The Importance Of Women's Suffrage Campaign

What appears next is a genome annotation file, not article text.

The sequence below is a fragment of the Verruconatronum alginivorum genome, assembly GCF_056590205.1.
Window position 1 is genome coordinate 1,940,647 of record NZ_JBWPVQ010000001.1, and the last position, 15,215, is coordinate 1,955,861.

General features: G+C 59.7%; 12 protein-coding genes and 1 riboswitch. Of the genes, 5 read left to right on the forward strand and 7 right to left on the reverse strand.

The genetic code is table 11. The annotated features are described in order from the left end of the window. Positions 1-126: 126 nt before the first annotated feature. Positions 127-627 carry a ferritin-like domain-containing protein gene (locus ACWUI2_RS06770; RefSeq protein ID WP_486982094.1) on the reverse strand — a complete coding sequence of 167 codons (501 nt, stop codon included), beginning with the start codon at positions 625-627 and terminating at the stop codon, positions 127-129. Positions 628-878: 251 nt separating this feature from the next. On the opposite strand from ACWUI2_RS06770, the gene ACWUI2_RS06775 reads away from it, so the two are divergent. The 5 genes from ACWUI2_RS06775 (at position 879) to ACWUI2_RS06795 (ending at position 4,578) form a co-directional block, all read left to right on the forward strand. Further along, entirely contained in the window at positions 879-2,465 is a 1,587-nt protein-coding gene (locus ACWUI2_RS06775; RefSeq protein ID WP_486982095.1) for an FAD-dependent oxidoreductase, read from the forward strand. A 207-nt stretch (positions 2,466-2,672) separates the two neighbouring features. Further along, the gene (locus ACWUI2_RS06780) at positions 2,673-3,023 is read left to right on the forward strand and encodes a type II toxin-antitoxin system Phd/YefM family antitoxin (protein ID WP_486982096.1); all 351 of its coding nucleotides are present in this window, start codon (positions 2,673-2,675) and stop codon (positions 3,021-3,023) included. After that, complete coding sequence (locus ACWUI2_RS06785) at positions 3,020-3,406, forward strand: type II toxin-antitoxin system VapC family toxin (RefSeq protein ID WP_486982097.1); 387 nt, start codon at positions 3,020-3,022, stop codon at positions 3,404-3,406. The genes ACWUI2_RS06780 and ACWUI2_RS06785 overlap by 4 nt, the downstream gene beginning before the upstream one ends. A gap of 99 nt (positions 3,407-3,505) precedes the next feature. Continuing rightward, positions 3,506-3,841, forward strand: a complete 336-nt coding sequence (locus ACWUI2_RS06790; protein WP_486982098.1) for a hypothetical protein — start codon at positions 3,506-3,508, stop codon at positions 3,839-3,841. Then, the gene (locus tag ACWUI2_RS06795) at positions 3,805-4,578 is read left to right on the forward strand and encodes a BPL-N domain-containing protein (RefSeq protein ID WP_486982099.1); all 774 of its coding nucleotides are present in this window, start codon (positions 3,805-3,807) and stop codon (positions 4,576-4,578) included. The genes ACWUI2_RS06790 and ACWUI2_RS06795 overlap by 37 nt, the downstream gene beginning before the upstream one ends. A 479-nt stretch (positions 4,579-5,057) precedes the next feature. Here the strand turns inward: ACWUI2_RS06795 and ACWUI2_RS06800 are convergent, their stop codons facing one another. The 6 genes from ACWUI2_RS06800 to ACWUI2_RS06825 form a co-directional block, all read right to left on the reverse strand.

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INTRODUCTION Prior to the twentieth century women in the United Kingdom were excluded from parliamentary elections and were not permitted to have a say in political matters concerning their country. On the 6th of February 1918 however, with the conclusion of World War 1 the British government passed the Representation of the People Act 1918 enfranchising all women of the age of thirty and on December 4th 1918 almost seven million women participated in their first ever parliamentary election. For almost fifty years women from all over Britain fought and struggled to secure this right. This is known as the suffrage campaign. The largest and most famous suffrage groups running the campaign were the Women’s Social and Political Union (WSPU) known as the suffragettes and the National Union of Women’s Suffrage Societies (NUWSS) called the suffragists. Nevertheless, the significance of this suffrage campaign has been questioned. It has been argued that it alienated the public as well as the British government and was in fact more detrimental towards the women’s cause rather than effective. Historians have debated on whether there were other factors that were more vital in women securing their right to vote. One such factor is women’s contribution to the war effort from 1914 to 1918. With the outbreak of World War 1 in Britain over 2 million men would be sent to fight at the front. In order for the government to keep the country running and support the soldiers fighting they

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